Yameen’s withdrawal raises the immediate question if it could encourage President Muizzu to shed his reluctance to do business with India
The jailed former President Abdulla Yameen has parted ways with incumbent Mohammed Muizzu weeks after the latter took office, citing wanton lack of communication with the mentor as the reason. Yameen, who had earlier launched the ‘India Out/India Military Out’ campaign against the predecessor regime of President Ibrahim Solih, has since registered a new political party, People’s National Front (PNF), with his son, Zain Abdulla, as the founder.
Yameen, who had earlier launched the ‘India Out/India Military Out’ campaign against the predecessor regime of President Ibrahim Solih, has since registered a new political party, People’s National Front (PNF), with his son, Zain Abdulla, as the founder.
In this context, the immediate question is if Yameen’s exit could encourage President Muizzu to shed his reluctance to do business with the Indian neighbour and find ‘workable solutions’ to his persistent demand for the withdrawal of 77 military personnel—75 pilots and two technicians —acknowledged to be doing a good job in emergency evacuations from distant islands and aerial surveillance against drug-smuggling.
Or, at least that was the direction of the discussions Muizzu had with vesting Earth Sciences Minister Kiren Rijiju who represented India at his swearing-in ceremony, where again Muizzu reiterated his known position on the matter. Foreign Minister Moosa Zameer, in his social media response to External Affairs Minister S Jaishankar, describing Maldives’ relations as ‘special’ for India, said that he too was looking forward to ‘working together on issues of mutual interest’.
In the immediate, Maldivian politics centred on the ‘Gayoom family’ has come a full circle. After losing power in 2008, Yameen’s half-brother and President for 30 years, Maumoon Abdul Gayoom, left the Dhivehi Rayyathunge Party (DRP) that he had founded earlier, to launch the Progressive Party of Maldives (PPM). He lost the party to Yameen following a court ruling and floated the Maumoon Reforms Movement (MRM), only to be de-registered by the Election Commission for not having the mandated minimum of 3,000 members.
With fears of losing the PPM to the Gayoom camp ahead of the parliamentary polls in 2019, months after he had lost the presidency, Yameen floated the People’s National Congress (PNC) and continued as the common head of the PPM-PNC combine. This unique arrangement continued until ahead of the presidential polls this year, when the Supreme Court upheld the EC’s rejection of Yameen’s presidential nomination, during the pendency of the 11-year jail term, ordered by the criminal court. After hearing Yameen’s appeal through the presidential poll period, the high court has since reversed the verdict.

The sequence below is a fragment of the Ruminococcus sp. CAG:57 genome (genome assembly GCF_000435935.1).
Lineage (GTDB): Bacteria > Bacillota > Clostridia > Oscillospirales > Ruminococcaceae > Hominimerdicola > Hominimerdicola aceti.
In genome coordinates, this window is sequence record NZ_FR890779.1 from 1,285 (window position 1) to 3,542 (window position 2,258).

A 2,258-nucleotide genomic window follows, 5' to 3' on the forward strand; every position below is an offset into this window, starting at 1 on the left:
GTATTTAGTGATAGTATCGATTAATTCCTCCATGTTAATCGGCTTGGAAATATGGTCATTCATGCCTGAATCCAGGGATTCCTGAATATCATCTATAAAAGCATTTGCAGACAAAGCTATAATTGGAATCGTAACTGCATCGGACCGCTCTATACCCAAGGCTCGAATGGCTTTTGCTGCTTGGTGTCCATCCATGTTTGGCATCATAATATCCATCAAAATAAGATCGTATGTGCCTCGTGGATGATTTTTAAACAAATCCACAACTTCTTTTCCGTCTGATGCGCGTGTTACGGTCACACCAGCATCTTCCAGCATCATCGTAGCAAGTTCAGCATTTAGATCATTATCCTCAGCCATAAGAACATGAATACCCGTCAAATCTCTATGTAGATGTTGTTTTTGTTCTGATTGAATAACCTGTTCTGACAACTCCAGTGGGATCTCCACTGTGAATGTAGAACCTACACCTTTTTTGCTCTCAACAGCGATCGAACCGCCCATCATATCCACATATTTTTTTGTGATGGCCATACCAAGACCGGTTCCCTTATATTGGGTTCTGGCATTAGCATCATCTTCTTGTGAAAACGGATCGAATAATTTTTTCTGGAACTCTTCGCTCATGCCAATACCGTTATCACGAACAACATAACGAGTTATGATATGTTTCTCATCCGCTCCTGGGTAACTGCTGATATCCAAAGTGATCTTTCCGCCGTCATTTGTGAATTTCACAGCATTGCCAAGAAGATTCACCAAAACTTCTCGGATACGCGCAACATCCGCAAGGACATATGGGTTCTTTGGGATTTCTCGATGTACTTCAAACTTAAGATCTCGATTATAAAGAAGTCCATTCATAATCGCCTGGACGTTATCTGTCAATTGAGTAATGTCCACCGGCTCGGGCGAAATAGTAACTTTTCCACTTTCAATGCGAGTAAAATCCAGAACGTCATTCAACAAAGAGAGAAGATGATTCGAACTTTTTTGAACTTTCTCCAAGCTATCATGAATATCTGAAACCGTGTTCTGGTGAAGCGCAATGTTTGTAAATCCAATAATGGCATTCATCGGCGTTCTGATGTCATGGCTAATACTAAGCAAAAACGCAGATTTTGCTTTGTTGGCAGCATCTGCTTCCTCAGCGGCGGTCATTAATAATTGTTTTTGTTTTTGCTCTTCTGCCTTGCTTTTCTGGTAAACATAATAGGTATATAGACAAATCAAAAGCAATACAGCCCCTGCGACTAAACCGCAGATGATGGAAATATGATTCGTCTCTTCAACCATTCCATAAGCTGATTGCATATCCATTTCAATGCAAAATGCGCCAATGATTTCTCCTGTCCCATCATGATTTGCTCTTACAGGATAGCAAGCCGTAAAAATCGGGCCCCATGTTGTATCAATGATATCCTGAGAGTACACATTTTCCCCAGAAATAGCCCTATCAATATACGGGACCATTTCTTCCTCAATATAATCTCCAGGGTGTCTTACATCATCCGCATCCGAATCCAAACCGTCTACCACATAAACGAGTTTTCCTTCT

Within this narrow time window, Muizzu got the ‘senate’ of Yameen’s PNC to nominate him as its presidential candidate almost overnight won the presidency, and ‘hijacked’ the party for good. Yameen then tried changing the PPM leadership from his home prison but has given up since.
Notwithstanding intra-alliance politics, the Muizzu presidency is focussing on the economy and foreign policy, both in a way centred on the Indian neighbour. During their meeting, Muizzu and Rijiju also discussed the status of the India-funded development projects across the country. Muizzu’s spokesman later said that only 27 percent of the targeted 77 percent of the prestigious, India-funded US$ 500-million Thilamale sea bridge had been completed under the previous regime.
Muizzu’s spokesman later said that only 27 percent of the targeted 77 percent of the prestigious, India-funded US$ 500-million Thilamale sea bridge had been completed under the previous regime.
A PhD-holder in structural engineering with seven years of experience as Minister of Housing and Infrastructure, Muizzu inspected the bridge work as among his first tasks in office. His Infrastructure Minister Dr Abdulla Muthalib, declared that they had no intention to award the project to another company.
The same cannot be said about the overall status of the economy. Appearing before Parliament’s budgetary committee on day four of his assuming office, new Finance Minister Shafeeq said that any failure by the Muizzu dispensation to secure US$ 200 million in foreign aid this year, followed by US$ 550 million next year, as projected by the previous government, could ‘result in an economic shock’. Worse still, he said, 80 percent of the estimated aid for the current year has not materialised thus far.
To this end, Muizzu planned a trip to Saudi Arabia as President but it had to be last minute after the hosts sought more time. He has since followed it up with an official visit to Türkiyé, where he met President Recep Tayyip Erdogan. Türkiyé was the only nation to invite and host Muizzu in his days as Malé City Mayor, ahead of becoming president. However, there are no reports of any immediate economic cooperation/aid from Türkiyé. Incidentally, Maldivian Presidents since the 2008 advent of multi-party democracy, including the later-day adversarial Yameen, had made New Delhi their first overseas port-of-call after becoming president.